Unilever’s recently appointed CEO, Dutch national aged 52, has unveiled strategies to reshape the multinational corporation, involving honing in on top-performing brands and trimming down the company’s vast workforce numbering 127,000. The decision to overhaul follows an amplified criticism against earlier business methods, including an undue weightage on sustainability initiatives and failure to regain market margins post-pandemic. As the consumer goods giant embarks on this new journey, questions on a potential spin-off for its food business weigh in the air. However, its primary focus remains on executing action plans for growth.
Examining Past Mistakes
The former chief executive, Alan Jope, faced criticism for expanding Unilever’s brand umbrella to around 400, creating a situation where management was unable to concentrate on the best-performing brands. Investors also attacked Unilever for not recovering losses post-pandemic and overemphasizing sustainability, often at performance’s cost.
Critiques increased following Unilever’s quarterly earnings report, where the company came under scrutiny for not regaining lost market share quickly and allowing a drop in margins. Reports from January 2022 indicated investor Peltz’s interest in the corporation, acquiring a stake via Trian Partners investment fund and finally landing a board seat. According to March 2023 LSEG data, this fund possesses a 1.45% stake in Unilever.
Change of Leadership
Jope’s exit announcement came in September 2022, followed by the new CEO’s appointment the subsequent year. The newly appointed CEO, Schumacher, acknowledges that Peltz’s inclusion on the board was a result of Unilever’s unsatisfactory performance, considering it an opportunity to buy the shares due to its potential.
Aligning with Growth Strategy
Schumacher stresses Peltz’s investment strategy aligns with Unilever’s growth objectives, which involve innovations, better operating discipline, and investing more in its top 30 brands, contributing to more than 70% of sales. Peltz has expressed approval for Unilever’s division of business lines by categories instead of regions, reflecting Trian’s influence over rival corporations like P&G. Currently, he is silent on the matter.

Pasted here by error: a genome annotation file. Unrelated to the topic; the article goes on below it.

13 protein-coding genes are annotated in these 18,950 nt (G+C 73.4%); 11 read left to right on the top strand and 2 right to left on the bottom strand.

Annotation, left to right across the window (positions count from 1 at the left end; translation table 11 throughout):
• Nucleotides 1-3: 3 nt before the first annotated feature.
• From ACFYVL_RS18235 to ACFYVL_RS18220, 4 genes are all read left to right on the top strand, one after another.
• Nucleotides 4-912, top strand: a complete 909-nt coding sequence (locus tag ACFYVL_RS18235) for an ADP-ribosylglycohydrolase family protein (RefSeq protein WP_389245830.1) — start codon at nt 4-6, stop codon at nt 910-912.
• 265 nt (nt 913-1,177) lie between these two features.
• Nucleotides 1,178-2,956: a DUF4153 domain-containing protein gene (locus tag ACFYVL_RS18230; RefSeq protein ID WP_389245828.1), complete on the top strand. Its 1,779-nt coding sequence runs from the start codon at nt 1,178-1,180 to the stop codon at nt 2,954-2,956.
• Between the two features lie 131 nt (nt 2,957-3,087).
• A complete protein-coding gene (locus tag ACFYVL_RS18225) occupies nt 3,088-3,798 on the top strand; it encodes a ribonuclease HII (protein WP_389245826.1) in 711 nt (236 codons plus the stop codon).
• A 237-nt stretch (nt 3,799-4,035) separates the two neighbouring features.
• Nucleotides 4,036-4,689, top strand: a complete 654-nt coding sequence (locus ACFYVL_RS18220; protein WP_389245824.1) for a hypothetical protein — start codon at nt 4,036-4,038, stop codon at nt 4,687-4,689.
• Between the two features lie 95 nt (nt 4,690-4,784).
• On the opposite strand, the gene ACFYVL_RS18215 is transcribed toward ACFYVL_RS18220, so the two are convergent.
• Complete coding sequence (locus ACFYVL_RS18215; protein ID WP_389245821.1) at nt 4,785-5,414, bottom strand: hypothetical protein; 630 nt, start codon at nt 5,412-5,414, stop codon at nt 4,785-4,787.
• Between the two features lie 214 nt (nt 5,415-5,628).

Unilever’s Future course
While investors have been suggesting a possible spin-off for Unilever’s food business, Schumacher emphasizes the current focus is on executing the growth action plan. However, he is not opposed to considering significant portfolio changes. Unilever recently commenced a€1.5 billion ($1.6 billion) share buyback after recording an increase in volume for the first time in ten quarters.
Schumacher, with his experience at HJ Heinz during Peltz’s merger with Kraft Foods (NASDAQ:), stresses on a performance-driven culture change, which might make part of the workforce redundant. Several leadership roles have undergone changes, with Esi Eggleston Bracey stepping in as the new head of growth and marketing officer.
Focusing on Top Brands
Bracey’s task involves a clear two-to-three-year roadmap for Unilever’s top brands. “We do not have it systematised as I would like it to be”, he added. Gradually addressing past challenges, Schumacher’s mode is now on progress and improvement, leaving his effectiveness as a CEO for history to judge.